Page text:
Recently, real estate purchases in Japan by foreigners are increasing due to the background of the Tokyo Olympic Games in 2020 and the falling Japanese yen. Foreigners from many countries of the world such as from Europe, America, Asia and Oceania have come to buy Japanese real estate for investment purposes or for their own use.
Foreigners are increasingly becoming real estate owners such as of condominiums and the commercial buildings in Central Tokyo and of resort properties in Hokkaido.
Can a foreigner purchase property in Japan?
Yes, it is possible.
A foreigner can acquire proprietary rights to Japanese real estate just like a Japanese national. Proprietary rights to land in Japan by a foreigner is also permitted.
There is no time limit to proprietary rights, and it can be bought, sold and inherited freely among foreigners. The tax paid by a foreigner at the time of purchase is also the same as that paid by a Japanese.
The regulations set to real estate ownership by a foreigner differs from country to country.
The following are examples in some other countries:
■ A foreigner cannot purchase a real estate property
Indonesia, Myanmar, islands in the South Pacific, some European countries.
■ A foreigner can purchase a residence but cannot purchase land.
Singapore, the Philippines, Thailand, China (only for a limited time period)
■ A foreigner can purchase only a new residence or land.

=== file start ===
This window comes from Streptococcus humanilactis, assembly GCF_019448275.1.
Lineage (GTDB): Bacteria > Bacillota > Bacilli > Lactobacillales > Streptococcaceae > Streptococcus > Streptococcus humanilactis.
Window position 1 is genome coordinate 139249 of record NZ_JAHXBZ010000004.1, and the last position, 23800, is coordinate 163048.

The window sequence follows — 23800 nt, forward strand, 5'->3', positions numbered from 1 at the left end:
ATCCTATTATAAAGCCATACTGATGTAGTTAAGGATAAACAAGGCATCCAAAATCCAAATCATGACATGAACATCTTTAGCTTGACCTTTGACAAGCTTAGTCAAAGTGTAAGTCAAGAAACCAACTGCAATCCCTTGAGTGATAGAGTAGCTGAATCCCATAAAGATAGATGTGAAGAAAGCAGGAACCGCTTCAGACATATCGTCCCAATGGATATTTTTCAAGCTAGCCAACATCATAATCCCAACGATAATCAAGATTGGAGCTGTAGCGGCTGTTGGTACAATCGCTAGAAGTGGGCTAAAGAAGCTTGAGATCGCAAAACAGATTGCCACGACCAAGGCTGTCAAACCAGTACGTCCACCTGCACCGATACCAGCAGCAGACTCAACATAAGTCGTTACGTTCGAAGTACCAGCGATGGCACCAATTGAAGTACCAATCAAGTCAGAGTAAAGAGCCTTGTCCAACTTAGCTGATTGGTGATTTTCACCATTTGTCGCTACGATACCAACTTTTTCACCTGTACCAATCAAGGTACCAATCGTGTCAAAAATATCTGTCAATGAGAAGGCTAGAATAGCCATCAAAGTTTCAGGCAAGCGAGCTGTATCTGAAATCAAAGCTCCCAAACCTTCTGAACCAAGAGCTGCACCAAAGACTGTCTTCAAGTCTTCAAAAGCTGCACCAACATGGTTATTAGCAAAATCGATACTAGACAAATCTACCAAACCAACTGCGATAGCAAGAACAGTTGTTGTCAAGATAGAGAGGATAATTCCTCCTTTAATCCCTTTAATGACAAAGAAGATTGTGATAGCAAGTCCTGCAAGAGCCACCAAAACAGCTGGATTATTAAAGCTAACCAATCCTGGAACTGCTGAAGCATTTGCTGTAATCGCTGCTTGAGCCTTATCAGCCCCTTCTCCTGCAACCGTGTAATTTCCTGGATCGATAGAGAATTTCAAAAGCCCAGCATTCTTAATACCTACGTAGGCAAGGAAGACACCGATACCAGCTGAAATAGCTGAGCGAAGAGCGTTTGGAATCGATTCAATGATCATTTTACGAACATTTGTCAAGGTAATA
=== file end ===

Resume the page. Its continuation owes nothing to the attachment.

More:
■ A foreigner can purchase only an expensive property.
Malaysia (More than 30 million yen)
In Japan, there are no restrictions (as seen above in other countries) in regards to real estate ownership of both land and building. Foreigners regardless of their visa status may purchase property.
On the other hand, no special visa or right of permanent residence is provided to a foreigner for the sole reason of having purchased real estate in Japan.
The registration of proprietary rights
After a purchase of real estate property is completed by the seller and buyer signing a contract and payment is made, the new proprietary right is registered in the government office (Legal Affairs Bureau).
When the real estate registration is complete, a “Notice of Information for Registration Identification ” is issued to the new owner.
Obligation of Notification due to the Foreign Exchange and Foreign Trade Control Act
When a foreigner who lives abroad (hereinafter referred to as “Non-resident”) acquires Japanese real estate, it corresponds to “a capital transaction” in terms of the Foreign Exchange and Foreign Trade Control Act. The acquirer of real estate needs to fill out and turn in a notification form including their full name and acquisition cost to the Minister of Finance via the Bank of Japan within 20 days of the real estate acquisition.
But in the following cases, the report is not necessary:
1. When a Non-resident acquires for the purpose of own residence or a residence for his or her relatives,
servants or employees
2. When a Non-resident who runs a non-profit business in Japan acquires in order to execute its business activities
3. When a Non-resident acquires for its own business office
4. When a Non-resident acquires from other non-residents
Report Format Style 22, related to Foreign Exchange and Foreign Trade Control Act Article 55-3
Report about acquisition of and acquiring the propriety right of real estate in Japan
Place of submission:
〒103-8660 日本郵便株式会社 日本橋郵便局私書箱30号 日本銀行国際局国際収支課外為法手続きグループ
Post-office box 30, Nihonbashi post office, Japanese postal company, 103-8660
C/O Foreign Trade Control Act procedure group, Section of Balance of Payments, International Department,
Bank of Japan
Reference to: Bank of Japan website page: http://www.boj.or.jp/about/services/tame/t-redown2014.htm/#p05